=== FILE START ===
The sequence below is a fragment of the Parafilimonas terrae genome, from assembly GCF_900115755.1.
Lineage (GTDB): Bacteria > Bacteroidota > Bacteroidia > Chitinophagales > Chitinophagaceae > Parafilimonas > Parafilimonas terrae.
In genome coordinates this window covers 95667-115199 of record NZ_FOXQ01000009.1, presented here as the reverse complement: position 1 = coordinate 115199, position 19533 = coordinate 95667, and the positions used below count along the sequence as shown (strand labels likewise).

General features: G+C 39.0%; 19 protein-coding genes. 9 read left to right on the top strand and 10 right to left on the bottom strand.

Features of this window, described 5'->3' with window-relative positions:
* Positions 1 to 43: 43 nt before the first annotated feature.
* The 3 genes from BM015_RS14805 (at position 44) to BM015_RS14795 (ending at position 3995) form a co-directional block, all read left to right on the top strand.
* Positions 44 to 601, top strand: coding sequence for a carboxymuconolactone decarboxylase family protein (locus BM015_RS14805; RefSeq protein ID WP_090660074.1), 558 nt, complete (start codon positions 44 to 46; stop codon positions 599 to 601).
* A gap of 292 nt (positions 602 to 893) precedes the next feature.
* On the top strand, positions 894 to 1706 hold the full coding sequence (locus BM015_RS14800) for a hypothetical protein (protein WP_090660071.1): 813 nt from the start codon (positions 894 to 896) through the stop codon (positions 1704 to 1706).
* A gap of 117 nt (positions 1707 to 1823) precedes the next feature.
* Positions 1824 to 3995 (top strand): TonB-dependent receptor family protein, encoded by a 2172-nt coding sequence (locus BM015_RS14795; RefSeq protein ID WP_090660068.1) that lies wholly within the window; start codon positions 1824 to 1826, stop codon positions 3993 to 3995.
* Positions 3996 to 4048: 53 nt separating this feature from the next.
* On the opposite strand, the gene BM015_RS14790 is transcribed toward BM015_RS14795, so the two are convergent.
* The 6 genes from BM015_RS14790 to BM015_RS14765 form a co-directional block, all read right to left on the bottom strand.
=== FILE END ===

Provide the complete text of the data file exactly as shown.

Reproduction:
The sequence below is a fragment of the Parafilimonas terrae genome, from assembly GCF_900115755.1.
Lineage (GTDB): Bacteria > Bacteroidota > Bacteroidia > Chitinophagales > Chitinophagaceae > Parafilimonas > Parafilimonas terrae.
In genome coordinates this window covers 95667-115199 of record NZ_FOXQ01000009.1, presented here as the reverse complement: position 1 = coordinate 115199, position 19533 = coordinate 95667, and the positions used below count along the sequence as shown (strand labels likewise).

General features: G+C 39.0%; 19 protein-coding genes. 9 read left to right on the top strand and 10 right to left on the bottom strand.

Features of this window, described 5'->3' with window-relative positions:
* Positions 1 to 43: 43 nt before the first annotated feature.
* The 3 genes from BM015_RS14805 (at position 44) to BM015_RS14795 (ending at position 3995) form a co-directional block, all read left to right on the top strand.
* Positions 44 to 601, top strand: coding sequence for a carboxymuconolactone decarboxylase family protein (locus BM015_RS14805; RefSeq protein ID WP_090660074.1), 558 nt, complete (start codon positions 44 to 46; stop codon positions 599 to 601).
* A gap of 292 nt (positions 602 to 893) precedes the next feature.
* On the top strand, positions 894 to 1706 hold the full coding sequence (locus BM015_RS14800) for a hypothetical protein (protein WP_090660071.1): 813 nt from the start codon (positions 894 to 896) through the stop codon (positions 1704 to 1706).
* A gap of 117 nt (positions 1707 to 1823) precedes the next feature.
* Positions 1824 to 3995 (top strand): TonB-dependent receptor family protein, encoded by a 2172-nt coding sequence (locus BM015_RS14795; RefSeq protein ID WP_090660068.1) that lies wholly within the window; start codon positions 1824 to 1826, stop codon positions 3993 to 3995.
* Positions 3996 to 4048: 53 nt separating this feature from the next.
* On the opposite strand, the gene BM015_RS14790 is transcribed toward BM015_RS14795, so the two are convergent.
* The 6 genes from BM015_RS14790 to BM015_RS14765 form a co-directional block, all read right to left on the bottom strand.